In their talks, Obama has proposed raising taxes by $1.2 trillion over the coming decade by boosting the current top 35 percent rate to 39.6 percent for income over $400,000, plus other increases on the highest-earning Americans.
He also says he’s offered about $1.2 trillion in spending cuts over 10 years, including slowing the growth of benefits from Social Security and other programs. His proposed spending cuts also include $400 billion in savings from Medicare and Medicaid, the health care programs for the elderly and poor whose defense Democrats consider precious priorities.
Boehner has offered about $1 trillion in tax increases and roughly the same amount in spending savings. An earlier Boehner offer included $600 billion in Medicare and Medicaid savings — well more than Obama — but it’s unclear whether the speaker is still seeking that figure.
Because of a dispute over how some savings are classified, Boehner says Obama’s offer is really $1.3 trillion in higher taxes and only about $850 billion in spending cuts.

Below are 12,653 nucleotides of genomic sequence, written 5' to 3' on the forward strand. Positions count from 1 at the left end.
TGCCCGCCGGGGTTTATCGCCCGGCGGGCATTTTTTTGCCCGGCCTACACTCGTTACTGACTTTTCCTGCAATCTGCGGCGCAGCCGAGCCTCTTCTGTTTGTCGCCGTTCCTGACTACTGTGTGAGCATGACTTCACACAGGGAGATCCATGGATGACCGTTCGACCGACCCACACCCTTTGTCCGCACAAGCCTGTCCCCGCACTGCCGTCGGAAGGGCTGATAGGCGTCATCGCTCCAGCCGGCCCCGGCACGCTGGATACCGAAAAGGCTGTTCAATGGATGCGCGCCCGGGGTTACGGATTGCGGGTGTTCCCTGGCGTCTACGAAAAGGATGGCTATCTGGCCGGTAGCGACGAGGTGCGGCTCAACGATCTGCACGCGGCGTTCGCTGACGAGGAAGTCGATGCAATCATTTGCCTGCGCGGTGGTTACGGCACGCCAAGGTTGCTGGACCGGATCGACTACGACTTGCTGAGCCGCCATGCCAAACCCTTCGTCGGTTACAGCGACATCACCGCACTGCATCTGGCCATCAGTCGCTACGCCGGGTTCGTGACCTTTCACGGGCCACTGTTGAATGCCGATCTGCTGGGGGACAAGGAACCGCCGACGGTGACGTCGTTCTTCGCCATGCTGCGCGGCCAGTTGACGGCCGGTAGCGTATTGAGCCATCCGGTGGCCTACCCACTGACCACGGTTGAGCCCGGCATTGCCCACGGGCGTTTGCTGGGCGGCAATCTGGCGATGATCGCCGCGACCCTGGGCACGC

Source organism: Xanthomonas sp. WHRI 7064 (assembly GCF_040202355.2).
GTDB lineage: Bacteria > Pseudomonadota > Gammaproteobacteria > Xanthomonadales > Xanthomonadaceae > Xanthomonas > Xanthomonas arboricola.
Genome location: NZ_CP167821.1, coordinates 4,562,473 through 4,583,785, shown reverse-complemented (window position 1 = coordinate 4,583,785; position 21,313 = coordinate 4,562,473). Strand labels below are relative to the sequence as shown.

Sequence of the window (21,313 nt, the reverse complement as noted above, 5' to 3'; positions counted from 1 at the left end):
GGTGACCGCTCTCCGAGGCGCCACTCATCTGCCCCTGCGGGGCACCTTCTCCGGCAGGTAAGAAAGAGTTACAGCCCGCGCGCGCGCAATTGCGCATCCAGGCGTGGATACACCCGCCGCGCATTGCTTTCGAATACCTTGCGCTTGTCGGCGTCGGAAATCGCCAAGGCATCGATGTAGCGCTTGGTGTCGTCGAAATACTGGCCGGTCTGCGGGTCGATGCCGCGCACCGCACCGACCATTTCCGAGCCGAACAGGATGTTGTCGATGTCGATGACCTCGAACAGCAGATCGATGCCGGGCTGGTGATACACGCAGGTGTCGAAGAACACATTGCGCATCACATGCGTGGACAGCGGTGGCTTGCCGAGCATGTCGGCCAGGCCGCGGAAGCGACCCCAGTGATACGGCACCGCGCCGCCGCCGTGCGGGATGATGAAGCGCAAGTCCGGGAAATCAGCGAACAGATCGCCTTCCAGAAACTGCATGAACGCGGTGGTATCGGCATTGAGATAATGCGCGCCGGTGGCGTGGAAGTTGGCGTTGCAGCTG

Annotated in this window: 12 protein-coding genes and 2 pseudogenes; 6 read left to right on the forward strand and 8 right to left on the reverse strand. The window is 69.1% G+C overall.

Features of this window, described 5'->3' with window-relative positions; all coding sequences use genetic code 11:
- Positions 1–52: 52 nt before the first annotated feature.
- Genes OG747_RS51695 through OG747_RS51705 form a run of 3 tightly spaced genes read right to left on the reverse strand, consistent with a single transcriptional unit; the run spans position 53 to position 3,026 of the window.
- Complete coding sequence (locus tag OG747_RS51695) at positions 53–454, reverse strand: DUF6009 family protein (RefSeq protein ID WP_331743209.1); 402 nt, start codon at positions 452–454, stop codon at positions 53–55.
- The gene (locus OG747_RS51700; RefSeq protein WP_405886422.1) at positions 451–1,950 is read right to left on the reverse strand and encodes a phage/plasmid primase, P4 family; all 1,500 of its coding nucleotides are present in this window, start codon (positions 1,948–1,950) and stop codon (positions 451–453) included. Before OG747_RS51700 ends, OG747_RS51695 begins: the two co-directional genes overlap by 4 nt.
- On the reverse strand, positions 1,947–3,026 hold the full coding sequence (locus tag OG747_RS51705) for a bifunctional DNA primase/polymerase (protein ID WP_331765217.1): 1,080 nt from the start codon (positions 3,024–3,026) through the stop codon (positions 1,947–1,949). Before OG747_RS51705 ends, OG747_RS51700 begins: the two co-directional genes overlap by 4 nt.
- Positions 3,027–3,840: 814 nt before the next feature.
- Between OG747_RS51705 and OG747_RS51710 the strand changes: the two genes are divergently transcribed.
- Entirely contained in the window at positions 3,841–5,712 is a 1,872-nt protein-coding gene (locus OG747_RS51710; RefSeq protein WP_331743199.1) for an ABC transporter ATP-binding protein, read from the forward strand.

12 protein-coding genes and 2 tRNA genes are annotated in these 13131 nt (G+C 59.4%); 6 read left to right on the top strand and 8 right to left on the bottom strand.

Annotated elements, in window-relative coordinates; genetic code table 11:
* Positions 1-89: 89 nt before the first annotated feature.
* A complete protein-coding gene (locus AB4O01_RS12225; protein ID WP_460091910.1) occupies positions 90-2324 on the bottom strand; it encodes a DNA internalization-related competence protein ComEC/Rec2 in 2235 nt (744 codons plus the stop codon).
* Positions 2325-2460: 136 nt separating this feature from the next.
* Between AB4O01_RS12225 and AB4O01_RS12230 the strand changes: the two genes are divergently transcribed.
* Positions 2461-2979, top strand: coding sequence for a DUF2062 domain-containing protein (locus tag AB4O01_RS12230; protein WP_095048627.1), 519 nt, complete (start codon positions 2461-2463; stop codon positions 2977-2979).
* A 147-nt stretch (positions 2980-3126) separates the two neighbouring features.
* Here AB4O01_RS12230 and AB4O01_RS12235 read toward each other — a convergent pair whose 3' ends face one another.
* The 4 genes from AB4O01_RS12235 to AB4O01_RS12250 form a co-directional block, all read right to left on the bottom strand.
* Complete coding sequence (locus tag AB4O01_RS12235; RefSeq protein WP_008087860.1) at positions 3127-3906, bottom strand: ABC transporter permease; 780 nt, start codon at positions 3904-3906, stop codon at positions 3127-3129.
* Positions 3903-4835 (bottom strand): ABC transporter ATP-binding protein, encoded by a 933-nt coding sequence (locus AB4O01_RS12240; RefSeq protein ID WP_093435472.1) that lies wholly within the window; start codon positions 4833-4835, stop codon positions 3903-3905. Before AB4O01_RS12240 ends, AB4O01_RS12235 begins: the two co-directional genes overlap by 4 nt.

The House speaker says Obama’s offer is not balanced because its new taxes and spending cuts are unequal. And he complains it does too little to control fast-growing benefit programs like Medicare, a chief driver of the federal government’s mushrooming deficits.
Yet while their offers are relatively close, another obstacle they face is that even slight changes in the numbers could force politically significant policy alterations.
Adding, say, another $100 billion to the tax increase over 10 years could mean that people with incomes well below $1 million a year would get a tax increase, something Boehner wants to limit.
On the other hand, adding $100 billion more in spending cuts could mean a deeper hit than Obama wants to Medicare. The president prefers to limit Medicare cuts to the reimbursements that doctors and other health care providers receive, but ever deeper cuts could mean more doctors would be likely to stop treating Medicare patients — an outcome Democrats don’t want.
Associated Press writer Andrew Taylor contributed to this report.